23. If what we see of the face of the Vanquish is true with eighteen notch points then it’s bundled. This happens in lower end detectors but not totally true being it came in higher cost detector too My Sport wasn’t cheap but it too has the problem of having notch bundle . I have the ORX and to cut out anything I start at the bottom and work my way up . Like others I can’t pick what I want delete what I don’t want. The only one that we all know that will let you notch out what you don’t want and leave the others is the Nox . This is the main reason I don’t like my Sport is because of that. Don’t get me wrong I’d like it to run in more than one frequency but I knew that ahead of my purchase. I guess you couldn’t make me happy if you would hang me with a new rope. Just thinking out loud again! So why don’t you do the same here. Chuck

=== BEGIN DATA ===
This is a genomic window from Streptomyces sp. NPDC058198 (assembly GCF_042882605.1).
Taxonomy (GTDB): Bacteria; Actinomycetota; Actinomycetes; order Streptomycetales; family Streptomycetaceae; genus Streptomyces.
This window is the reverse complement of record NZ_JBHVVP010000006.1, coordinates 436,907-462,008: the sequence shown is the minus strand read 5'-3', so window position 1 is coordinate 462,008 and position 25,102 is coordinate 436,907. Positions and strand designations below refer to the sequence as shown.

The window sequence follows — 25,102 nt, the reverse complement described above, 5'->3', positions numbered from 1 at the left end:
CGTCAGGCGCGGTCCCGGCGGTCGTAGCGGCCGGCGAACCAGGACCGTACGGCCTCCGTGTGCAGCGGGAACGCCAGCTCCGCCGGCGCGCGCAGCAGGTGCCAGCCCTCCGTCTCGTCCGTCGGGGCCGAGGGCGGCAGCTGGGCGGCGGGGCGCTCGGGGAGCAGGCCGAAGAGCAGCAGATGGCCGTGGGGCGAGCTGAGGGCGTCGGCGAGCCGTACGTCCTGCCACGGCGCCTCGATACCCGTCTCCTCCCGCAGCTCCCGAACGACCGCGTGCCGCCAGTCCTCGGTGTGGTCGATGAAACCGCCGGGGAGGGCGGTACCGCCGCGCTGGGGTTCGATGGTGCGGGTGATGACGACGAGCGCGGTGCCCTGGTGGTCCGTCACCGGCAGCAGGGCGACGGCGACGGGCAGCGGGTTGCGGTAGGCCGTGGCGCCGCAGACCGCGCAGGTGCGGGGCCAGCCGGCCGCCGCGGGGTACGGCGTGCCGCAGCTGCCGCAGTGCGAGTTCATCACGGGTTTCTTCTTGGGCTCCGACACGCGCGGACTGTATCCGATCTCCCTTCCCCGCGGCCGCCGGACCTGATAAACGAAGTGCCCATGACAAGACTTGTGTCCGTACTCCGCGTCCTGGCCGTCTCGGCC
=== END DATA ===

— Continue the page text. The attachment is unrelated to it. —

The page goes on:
24. These discontinued Minelab products are really cool to look at and read about. I was amazed. The Golden Hawk looked cool! Wonder what the Klondike looked like. https://www.minelab.com/usa/support/knowledge-base/discontinued-products
  25. Check this beauty out. Five km range and depths of up to 75 meters. And only $2500!